Will there be more in the scientific field? Because I'd like to see airships covered at some point, including how even a relatively unwealthy research assistant (Zero) can afford one, because that must speak volumes about their availability.
    ... I thought Zero stole the airship from Newton. Besides, those massive airships aren't really that common. Only Hunter J, Lawrence III and Brandon have them.
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    Default Re: Science and Pokémon: A Good Catch: Exploring the technology behind Poké Balls

    Quote Originally Posted by HKim View Post
    And then one has to wonder, does the Pokemon's soul survive in all of that as well? Might the loss of the soul be the reason for the weakening of Pokemon after it has been "capture"?

    And yes, I agree with Alex. That comic is amazing.
    Nooo! my pokes are soulless killing machines...."cries".

    All well this makes you wonder where technology fits into the Pokemon world... Quantum data transfer and teleporters... (Wheres my star ship to a mine on Mars !)
    I guess if Pokemon had science things would go like this (News Flash! earlier a kid died after successfully capturing a Groudon and trying to pick up the pokeball....)
    Last edited by Dragrath; 22nd July 2011 at 01:56 PM.

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    A black and white world Blackjack Gabbiani's Avatar
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    Default Re: Science and Pokémon: A Good Catch: Exploring the technology behind Poké Balls

    Quote Originally Posted by Drakon View Post
    ... I thought Zero stole the airship from Newton. Besides, those massive airships aren't really that common. Only Hunter J, Lawrence III and Brandon have them.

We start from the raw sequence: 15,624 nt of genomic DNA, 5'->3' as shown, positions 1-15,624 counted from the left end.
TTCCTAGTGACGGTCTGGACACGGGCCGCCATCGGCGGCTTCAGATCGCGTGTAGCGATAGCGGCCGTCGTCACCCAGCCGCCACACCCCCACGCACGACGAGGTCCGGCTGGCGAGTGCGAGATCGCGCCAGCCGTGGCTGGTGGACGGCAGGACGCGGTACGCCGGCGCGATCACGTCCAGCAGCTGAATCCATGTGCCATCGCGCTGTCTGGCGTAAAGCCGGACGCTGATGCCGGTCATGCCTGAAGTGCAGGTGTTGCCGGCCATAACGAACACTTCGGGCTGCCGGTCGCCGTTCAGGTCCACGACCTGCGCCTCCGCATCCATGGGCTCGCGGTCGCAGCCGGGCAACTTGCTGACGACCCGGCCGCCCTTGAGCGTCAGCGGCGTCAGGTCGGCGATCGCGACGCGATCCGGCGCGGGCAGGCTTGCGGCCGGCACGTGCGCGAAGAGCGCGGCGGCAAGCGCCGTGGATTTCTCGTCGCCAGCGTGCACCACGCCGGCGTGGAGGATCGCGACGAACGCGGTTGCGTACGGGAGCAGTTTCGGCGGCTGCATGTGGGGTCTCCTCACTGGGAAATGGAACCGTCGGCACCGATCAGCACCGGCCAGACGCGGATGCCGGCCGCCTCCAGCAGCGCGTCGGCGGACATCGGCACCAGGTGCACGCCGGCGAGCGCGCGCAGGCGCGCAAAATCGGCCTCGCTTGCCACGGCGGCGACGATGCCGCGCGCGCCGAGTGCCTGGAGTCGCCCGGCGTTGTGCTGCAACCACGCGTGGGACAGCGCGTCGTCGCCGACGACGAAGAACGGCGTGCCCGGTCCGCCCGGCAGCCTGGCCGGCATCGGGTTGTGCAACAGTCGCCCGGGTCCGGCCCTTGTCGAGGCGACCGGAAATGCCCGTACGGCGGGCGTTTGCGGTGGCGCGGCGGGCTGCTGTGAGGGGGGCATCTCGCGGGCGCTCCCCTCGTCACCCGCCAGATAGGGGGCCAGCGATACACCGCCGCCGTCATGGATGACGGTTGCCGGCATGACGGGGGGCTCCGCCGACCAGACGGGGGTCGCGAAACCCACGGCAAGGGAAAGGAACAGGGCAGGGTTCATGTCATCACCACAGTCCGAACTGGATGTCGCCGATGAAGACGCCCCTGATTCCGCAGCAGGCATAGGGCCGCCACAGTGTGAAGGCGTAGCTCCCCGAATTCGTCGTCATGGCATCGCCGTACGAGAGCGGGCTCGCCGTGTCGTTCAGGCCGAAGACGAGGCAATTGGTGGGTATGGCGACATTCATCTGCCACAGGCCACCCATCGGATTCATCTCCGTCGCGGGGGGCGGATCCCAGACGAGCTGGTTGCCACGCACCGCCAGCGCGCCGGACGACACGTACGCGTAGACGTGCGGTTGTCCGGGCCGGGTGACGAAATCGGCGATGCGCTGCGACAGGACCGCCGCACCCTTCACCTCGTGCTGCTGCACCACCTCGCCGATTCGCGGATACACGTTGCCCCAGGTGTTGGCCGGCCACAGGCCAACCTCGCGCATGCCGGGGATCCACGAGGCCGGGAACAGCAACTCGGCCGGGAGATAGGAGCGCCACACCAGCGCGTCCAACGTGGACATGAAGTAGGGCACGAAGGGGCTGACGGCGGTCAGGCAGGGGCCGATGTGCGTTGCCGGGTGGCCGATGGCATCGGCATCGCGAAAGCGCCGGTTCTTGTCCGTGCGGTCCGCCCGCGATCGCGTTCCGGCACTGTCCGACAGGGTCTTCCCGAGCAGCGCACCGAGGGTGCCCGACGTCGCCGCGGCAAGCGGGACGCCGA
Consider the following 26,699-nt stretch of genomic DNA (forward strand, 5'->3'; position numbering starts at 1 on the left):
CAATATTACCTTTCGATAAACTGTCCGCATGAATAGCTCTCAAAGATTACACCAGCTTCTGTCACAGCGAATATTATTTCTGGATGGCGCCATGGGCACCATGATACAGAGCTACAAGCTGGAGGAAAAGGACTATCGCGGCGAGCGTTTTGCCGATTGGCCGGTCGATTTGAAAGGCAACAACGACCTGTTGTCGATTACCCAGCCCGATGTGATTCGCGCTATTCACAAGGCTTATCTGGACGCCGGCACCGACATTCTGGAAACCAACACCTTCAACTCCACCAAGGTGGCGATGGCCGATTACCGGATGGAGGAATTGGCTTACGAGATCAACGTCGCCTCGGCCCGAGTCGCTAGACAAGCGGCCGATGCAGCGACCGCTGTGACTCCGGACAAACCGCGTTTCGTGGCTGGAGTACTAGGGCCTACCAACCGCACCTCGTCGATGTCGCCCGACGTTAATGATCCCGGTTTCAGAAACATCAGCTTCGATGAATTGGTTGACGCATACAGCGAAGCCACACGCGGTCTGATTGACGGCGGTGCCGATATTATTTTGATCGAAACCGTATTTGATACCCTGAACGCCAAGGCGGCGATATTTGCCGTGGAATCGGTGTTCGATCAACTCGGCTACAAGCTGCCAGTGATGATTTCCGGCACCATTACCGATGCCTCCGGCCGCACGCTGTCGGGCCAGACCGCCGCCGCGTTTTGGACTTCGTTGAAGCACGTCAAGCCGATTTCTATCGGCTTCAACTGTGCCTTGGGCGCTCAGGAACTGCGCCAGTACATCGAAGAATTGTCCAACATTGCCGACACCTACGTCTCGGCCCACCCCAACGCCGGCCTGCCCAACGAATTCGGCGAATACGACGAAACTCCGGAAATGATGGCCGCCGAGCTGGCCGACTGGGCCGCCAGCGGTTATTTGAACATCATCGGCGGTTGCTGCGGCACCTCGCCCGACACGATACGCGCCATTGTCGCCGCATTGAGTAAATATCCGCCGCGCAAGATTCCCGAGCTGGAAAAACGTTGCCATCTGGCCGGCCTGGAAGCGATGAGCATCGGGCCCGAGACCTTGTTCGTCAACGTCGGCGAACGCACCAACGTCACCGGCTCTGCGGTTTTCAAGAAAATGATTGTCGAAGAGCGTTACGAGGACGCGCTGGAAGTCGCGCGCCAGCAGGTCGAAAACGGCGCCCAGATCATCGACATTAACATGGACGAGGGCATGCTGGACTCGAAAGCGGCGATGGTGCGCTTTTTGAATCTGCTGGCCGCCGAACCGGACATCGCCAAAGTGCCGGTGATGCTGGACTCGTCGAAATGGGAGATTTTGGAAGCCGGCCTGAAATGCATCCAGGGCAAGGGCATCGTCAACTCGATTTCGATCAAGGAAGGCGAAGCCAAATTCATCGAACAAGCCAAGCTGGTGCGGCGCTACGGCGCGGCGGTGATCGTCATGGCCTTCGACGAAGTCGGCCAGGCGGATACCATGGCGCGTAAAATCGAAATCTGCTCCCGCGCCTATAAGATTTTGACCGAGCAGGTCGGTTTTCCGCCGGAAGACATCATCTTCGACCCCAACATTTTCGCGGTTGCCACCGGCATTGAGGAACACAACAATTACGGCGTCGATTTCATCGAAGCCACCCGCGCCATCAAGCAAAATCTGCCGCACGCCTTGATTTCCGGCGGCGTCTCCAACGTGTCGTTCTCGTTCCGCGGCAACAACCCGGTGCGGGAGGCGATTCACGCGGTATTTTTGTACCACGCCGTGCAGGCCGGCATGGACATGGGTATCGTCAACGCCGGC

I seem to recall that Newton had drawn up the plans for it but hadn't constructed it yet.

    Also, I KNEW I wasn't alone in classifying the Battle Pyramid as an airship! Seems hardly anyone considers it such!

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    Default Re: Science and Pokémon: A Good Catch: Exploring the technology behind Poké Balls

    Quote Originally Posted by Blackjack Gabbiani View Post
    I seem to recall that Newton had drawn up the plans for it but hadn't constructed it yet.
    I watched the movie less than a week ago, and Newton designed the airship, but destroyed all his plans when he realised that it would kill Giratina when extracting its power. Zero somehow managed to recover the plans, and built the airship.

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    Default Re: Science and Pokémon: A Good Catch: Exploring the technology behind Poké Balls

    Something similar to the way pokemon are stored was addressed on the anime. On the episode, The Master of Mirage Pokemon, the pokemon that were being used to fight with were constructed of tiny fragments of data but were constructed in a way that they were solid just like a normal pokemon. Now while a hologram and a living creature are different, its possible that they were able to find a way to convert pokemon to data. However as to the pokemons soul, perhaps its emenating around the pokeball while the pokemon is inside waiting for it to be released. Because like Professor Oak said in that episode "you cant convert a soul into data". Either the soul is outside the ball or it finds some way of containing itself along with the data inside the pokeball. Thus ends my attempt at discerning pokemon using science.
    And now to go off onto another possibility. In the anime and games there are several things that would be deemed impossible. Such as, Squirtle using water gun, hes a tiny turtle theres no way he would be able to store much water inside his tiny body. Another example is the aspect of time and space that Dialga and Palkia are able to manipulate. It being a fictional story, pretty much anything is possible and since they person who created pokemon decided it would be nice if trainers could carry their pokemon without them having to be out all the time, he made the Pokeball.